Thursday, April 6, 2023
Professor Shugerman on the Trump indictment
Here. Curious to hear from knowledgeable law professors whether they agree with Professor Shugerman's assessment. (Submit your comment only once, it may take awhile to appear. Use a full name and valid email address [the latter will not appear].)
Just Security has an excellent post detailing all sorts of prosecutions affirmed on appeal. https://www.justsecurity.org/85831/the-broad-scope-of-intent-to-defraud-in-the-new-york-crime-of-falsifying-business-records/
They first make the point that NY law requires corporate books to be inspectable by tax and corporate regulators, so the notion that internal records cannot lead to intent to defraud regulators is a stretch. Many of the cases they cite then deal with internal records not intended to be turned over to a third party - a nurse's notes in a patient record, a guard's notes in a prison log book, and (importantly) a treasurer's entry into a campaign committee's accounting records. Most of the complaints about this prosecution, like this, have been bluster. Just Security has another post that analytically deals with the actual weaknesses of the case in a balanced assessment. It would be nice if the NY Times printed that.
Posted by: Michael Risch | Apr 6, 2023 1:37:34 PM
My Initial Reactions are here:
Here Are the Grounds to Dismiss the Trump Legal Team Will Likely Argue
Trump Indicted In Manhattan – The Legal Consequences
Prompt Dismissal By Judge, Or Juror Nullification At Trial
Posted by: LawProf John Banzhaf | Apr 6, 2023 5:02:19 PM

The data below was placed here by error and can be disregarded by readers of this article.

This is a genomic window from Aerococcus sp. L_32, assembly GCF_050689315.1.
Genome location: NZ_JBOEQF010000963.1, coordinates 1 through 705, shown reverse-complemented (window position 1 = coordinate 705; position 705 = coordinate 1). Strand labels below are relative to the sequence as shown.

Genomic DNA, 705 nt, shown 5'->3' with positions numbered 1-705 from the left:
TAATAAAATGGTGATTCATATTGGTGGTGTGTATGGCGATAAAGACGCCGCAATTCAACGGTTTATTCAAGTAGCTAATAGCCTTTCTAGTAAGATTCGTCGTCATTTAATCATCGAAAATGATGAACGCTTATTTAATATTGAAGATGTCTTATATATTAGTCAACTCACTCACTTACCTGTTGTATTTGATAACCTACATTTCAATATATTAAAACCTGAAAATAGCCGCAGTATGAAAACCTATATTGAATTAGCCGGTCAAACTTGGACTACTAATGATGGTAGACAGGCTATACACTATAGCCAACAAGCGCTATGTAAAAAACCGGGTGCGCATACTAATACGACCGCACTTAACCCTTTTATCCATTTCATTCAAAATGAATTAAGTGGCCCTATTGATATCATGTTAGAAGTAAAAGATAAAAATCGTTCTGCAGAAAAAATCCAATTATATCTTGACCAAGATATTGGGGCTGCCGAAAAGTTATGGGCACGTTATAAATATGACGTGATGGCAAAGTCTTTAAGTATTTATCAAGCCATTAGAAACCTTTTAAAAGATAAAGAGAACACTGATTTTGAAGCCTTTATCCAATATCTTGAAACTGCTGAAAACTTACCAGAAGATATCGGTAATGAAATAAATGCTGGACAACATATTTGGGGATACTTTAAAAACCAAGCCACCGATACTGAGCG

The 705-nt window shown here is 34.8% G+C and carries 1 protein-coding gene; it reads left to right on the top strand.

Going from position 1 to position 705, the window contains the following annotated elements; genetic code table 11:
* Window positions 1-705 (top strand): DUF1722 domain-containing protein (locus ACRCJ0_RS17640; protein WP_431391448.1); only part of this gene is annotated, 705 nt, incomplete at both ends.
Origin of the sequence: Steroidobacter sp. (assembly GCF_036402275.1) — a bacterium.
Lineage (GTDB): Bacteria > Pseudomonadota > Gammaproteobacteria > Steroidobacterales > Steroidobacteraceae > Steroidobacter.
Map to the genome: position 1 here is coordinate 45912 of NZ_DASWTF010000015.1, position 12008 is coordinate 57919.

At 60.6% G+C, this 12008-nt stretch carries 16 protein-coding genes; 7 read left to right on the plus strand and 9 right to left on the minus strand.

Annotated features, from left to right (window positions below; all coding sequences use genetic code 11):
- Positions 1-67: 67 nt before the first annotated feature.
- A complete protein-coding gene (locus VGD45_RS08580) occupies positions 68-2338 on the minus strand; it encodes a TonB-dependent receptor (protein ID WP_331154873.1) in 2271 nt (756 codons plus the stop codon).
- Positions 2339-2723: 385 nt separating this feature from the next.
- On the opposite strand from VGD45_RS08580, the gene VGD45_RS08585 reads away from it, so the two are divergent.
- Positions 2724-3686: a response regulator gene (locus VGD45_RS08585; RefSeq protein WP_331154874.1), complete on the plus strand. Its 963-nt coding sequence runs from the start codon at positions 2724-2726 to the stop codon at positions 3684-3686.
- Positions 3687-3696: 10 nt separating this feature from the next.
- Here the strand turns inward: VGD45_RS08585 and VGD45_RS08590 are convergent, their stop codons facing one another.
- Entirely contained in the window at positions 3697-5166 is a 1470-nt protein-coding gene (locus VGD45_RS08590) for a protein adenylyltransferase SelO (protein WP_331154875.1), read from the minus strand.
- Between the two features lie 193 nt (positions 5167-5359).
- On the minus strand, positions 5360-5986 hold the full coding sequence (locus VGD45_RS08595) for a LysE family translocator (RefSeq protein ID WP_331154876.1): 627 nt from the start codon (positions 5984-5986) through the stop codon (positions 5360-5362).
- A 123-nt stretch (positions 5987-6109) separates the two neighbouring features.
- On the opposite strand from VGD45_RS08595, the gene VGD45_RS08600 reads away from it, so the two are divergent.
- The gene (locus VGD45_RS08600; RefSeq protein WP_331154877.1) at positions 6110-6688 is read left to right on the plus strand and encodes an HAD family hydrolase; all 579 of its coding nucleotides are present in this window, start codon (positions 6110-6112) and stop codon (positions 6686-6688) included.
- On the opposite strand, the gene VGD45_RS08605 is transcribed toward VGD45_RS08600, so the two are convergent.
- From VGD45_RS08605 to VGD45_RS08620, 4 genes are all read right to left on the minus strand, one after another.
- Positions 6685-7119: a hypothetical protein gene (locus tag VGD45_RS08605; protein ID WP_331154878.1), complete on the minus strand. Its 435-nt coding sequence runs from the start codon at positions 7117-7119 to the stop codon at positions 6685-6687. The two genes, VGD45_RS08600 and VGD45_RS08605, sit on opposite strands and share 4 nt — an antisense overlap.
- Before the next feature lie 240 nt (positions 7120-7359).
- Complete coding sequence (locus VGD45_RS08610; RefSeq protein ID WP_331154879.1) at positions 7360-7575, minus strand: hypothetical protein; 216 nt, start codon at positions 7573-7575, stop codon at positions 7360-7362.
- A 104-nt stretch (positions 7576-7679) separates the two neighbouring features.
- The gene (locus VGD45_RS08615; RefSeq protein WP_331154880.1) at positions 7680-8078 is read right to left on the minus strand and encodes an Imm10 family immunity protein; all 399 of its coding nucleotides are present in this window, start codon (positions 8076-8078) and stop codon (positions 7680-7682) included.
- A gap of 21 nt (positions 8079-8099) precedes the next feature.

I will add that I haven't seen one single mention of the criminal conviction of the trump org a mere five months ago for criminal tax evasion and falsifying business records to hide it. Bragg is going to argue that this is just part and parcel with a 15 year scheme to pay as little as possible in taxes by taking personal payments and putting them on the books as expenses. I don't know if this theory will win, but the notion that this is selective or a longshot shows extreme shortsightedness by those who are commenting on it, IMO.
Posted by: Michael Risch | Apr 7, 2023 6:39:56 AM
Not a professor here--I'm a law librarian--but I find discussion in NY Criminal Law (a practice guide) that fails to address the internal "business record" issue, and one unpublished opinion from the state's trial court that makes a claim in dicta without citation about whether or not purely internal records might qualify:
"Certain kinds of purely internal records that are written and kept by a business's own employees plainly fit within this definition [of 'business records']. For example, internal accounting records—such as expense reports or payroll entries—easily qualify as business records."--People v. Dove, 15 Misc. 3d 1134(A), 841 N.Y.S.2d 822 (Sup. Ct. 2007), aff'd, 85 A.D.3d 547, 925 N.Y.S.2d 461 (2011)
Posted by: Dean C. Rowan | Apr 6, 2023 11:13:43 AM